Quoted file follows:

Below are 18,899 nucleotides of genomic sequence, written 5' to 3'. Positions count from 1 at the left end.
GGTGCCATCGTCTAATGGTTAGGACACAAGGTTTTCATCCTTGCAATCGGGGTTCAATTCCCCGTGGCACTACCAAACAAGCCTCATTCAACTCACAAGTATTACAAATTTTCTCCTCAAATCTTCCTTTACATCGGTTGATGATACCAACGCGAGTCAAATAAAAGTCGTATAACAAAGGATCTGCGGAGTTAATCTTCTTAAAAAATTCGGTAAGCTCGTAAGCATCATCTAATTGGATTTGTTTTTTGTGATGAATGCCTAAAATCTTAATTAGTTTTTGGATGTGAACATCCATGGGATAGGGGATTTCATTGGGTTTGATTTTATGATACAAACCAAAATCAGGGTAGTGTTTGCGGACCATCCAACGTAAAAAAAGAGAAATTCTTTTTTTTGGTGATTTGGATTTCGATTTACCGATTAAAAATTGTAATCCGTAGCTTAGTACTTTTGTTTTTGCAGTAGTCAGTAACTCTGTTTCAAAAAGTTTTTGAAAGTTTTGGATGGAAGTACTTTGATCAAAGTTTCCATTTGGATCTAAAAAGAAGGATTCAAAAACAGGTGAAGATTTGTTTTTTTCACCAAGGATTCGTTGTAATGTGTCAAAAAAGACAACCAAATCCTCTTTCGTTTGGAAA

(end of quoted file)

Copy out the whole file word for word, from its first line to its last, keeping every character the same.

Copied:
Below are 18,899 nucleotides of genomic sequence, written 5' to 3'. Positions count from 1 at the left end.
GGTGCCATCGTCTAATGGTTAGGACACAAGGTTTTCATCCTTGCAATCGGGGTTCAATTCCCCGTGGCACTACCAAACAAGCCTCATTCAACTCACAAGTATTACAAATTTTCTCCTCAAATCTTCCTTTACATCGGTTGATGATACCAACGCGAGTCAAATAAAAGTCGTATAACAAAGGATCTGCGGAGTTAATCTTCTTAAAAAATTCGGTAAGCTCGTAAGCATCATCTAATTGGATTTGTTTTTTGTGATGAATGCCTAAAATCTTAATTAGTTTTTGGATGTGAACATCCATGGGATAGGGGATTTCATTGGGTTTGATTTTATGATACAAACCAAAATCAGGGTAGTGTTTGCGGACCATCCAACGTAAAAAAAGAGAAATTCTTTTTTTTGGTGATTTGGATTTCGATTTACCGATTAAAAATTGTAATCCGTAGCTTAGTACTTTTGTTTTTGCAGTAGTCAGTAACTCTGTTTCAAAAAGTTTTTGAAAGTTTTGGATGGAAGTACTTTGATCAAAGTTTCCATTTGGATCTAAAAAGAAGGATTCAAAAACAGGTGAAGATTTGTTTTTTTCACCAAGGATTCGTTGTAATGTGTCAAAAAAGACAACCAAATCCTCTTTCGTTTGGAAA